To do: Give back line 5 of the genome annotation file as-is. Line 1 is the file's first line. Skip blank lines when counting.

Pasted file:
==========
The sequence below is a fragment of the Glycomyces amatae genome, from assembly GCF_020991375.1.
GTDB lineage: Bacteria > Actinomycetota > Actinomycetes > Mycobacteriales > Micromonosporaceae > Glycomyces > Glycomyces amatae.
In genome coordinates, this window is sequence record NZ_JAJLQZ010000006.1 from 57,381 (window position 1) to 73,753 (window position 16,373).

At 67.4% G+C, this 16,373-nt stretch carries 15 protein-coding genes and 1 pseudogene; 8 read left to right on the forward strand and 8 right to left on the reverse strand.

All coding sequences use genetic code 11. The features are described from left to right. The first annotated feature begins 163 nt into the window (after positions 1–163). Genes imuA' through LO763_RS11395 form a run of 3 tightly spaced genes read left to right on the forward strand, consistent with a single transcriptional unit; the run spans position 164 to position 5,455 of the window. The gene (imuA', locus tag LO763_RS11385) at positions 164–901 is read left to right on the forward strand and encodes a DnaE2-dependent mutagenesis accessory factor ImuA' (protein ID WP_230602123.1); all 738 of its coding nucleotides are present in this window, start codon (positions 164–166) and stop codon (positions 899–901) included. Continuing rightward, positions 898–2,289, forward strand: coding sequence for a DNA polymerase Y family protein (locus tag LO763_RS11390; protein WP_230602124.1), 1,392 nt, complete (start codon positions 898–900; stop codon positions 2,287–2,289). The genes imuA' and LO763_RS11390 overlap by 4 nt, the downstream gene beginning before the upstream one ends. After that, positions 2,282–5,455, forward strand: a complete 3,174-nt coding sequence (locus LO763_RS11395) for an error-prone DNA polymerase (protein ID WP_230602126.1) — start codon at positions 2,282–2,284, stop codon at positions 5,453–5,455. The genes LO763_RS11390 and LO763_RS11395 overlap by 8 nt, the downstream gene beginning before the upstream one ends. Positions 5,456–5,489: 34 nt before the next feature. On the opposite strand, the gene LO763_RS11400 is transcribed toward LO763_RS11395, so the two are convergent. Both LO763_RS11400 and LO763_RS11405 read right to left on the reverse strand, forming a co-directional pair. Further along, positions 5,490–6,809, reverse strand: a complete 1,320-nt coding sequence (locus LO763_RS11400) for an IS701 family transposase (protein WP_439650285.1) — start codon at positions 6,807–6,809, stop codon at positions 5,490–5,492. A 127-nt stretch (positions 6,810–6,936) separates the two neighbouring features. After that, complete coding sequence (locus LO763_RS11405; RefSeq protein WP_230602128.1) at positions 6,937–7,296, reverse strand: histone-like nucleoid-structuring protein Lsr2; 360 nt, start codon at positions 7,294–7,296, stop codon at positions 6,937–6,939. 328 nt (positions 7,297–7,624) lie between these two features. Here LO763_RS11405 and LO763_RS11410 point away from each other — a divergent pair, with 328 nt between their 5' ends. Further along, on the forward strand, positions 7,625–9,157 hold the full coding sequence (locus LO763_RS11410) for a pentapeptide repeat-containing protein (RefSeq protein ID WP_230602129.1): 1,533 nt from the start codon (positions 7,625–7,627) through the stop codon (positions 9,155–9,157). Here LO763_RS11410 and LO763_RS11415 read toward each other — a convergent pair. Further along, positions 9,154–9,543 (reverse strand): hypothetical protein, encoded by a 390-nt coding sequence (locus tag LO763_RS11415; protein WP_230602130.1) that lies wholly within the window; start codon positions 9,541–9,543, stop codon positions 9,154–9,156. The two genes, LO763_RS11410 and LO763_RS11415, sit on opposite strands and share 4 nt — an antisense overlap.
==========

All coding sequences use genetic code 11. The features are described from left to right. The first annotated feature begins 163 nt into the window (after positions 1–163). Genes imuA' through LO763_RS11395 form a run of 3 tightly spaced genes read left to right on the forward strand, consistent with a single transcriptional unit; the run spans position 164 to position 5,455 of the window. The gene (imuA', locus tag LO763_RS11385) at positions 164–901 is read left to right on the forward strand and encodes a DnaE2-dependent mutagenesis accessory factor ImuA' (protein ID WP_230602123.1); all 738 of its coding nucleotides are present in this window, start codon (positions 164–166) and stop codon (positions 899–901) included. Continuing rightward, positions 898–2,289, forward strand: coding sequence for a DNA polymerase Y family protein (locus tag LO763_RS11390; protein WP_230602124.1), 1,392 nt, complete (start codon positions 898–900; stop codon positions 2,287–2,289). The genes imuA' and LO763_RS11390 overlap by 4 nt, the downstream gene beginning before the upstream one ends. After that, positions 2,282–5,455, forward strand: a complete 3,174-nt coding sequence (locus LO763_RS11395) for an error-prone DNA polymerase (protein ID WP_230602126.1) — start codon at positions 2,282–2,284, stop codon at positions 5,453–5,455. The genes LO763_RS11390 and LO763_RS11395 overlap by 8 nt, the downstream gene beginning before the upstream one ends. Positions 5,456–5,489: 34 nt before the next feature. On the opposite strand, the gene LO763_RS11400 is transcribed toward LO763_RS11395, so the two are convergent. Both LO763_RS11400 and LO763_RS11405 read right to left on the reverse strand, forming a co-directional pair. Further along, positions 5,490–6,809, reverse strand: a complete 1,320-nt coding sequence (locus LO763_RS11400) for an IS701 family transposase (protein WP_439650285.1) — start codon at positions 6,807–6,809, stop codon at positions 5,490–5,492. A 127-nt stretch (positions 6,810–6,936) separates the two neighbouring features. After that, complete coding sequence (locus LO763_RS11405; RefSeq protein WP_230602128.1) at positions 6,937–7,296, reverse strand: histone-like nucleoid-structuring protein Lsr2; 360 nt, start codon at positions 7,294–7,296, stop codon at positions 6,937–6,939. 328 nt (positions 7,297–7,624) lie between these two features. Here LO763_RS11405 and LO763_RS11410 point away from each other — a divergent pair, with 328 nt between their 5' ends. Further along, on the forward strand, positions 7,625–9,157 hold the full coding sequence (locus LO763_RS11410) for a pentapeptide repeat-containing protein (RefSeq protein ID WP_230602129.1): 1,533 nt from the start codon (positions 7,625–7,627) through the stop codon (positions 9,155–9,157). Here LO763_RS11410 and LO763_RS11415 read toward each other — a convergent pair. Further along, positions 9,154–9,543 (reverse strand): hypothetical protein, encoded by a 390-nt coding sequence (locus tag LO763_RS11415; protein WP_230602130.1) that lies wholly within the window; start codon positions 9,541–9,543, stop codon positions 9,154–9,156. The two genes, LO763_RS11410 and LO763_RS11415, sit on opposite strands and share 4 nt — an antisense overlap.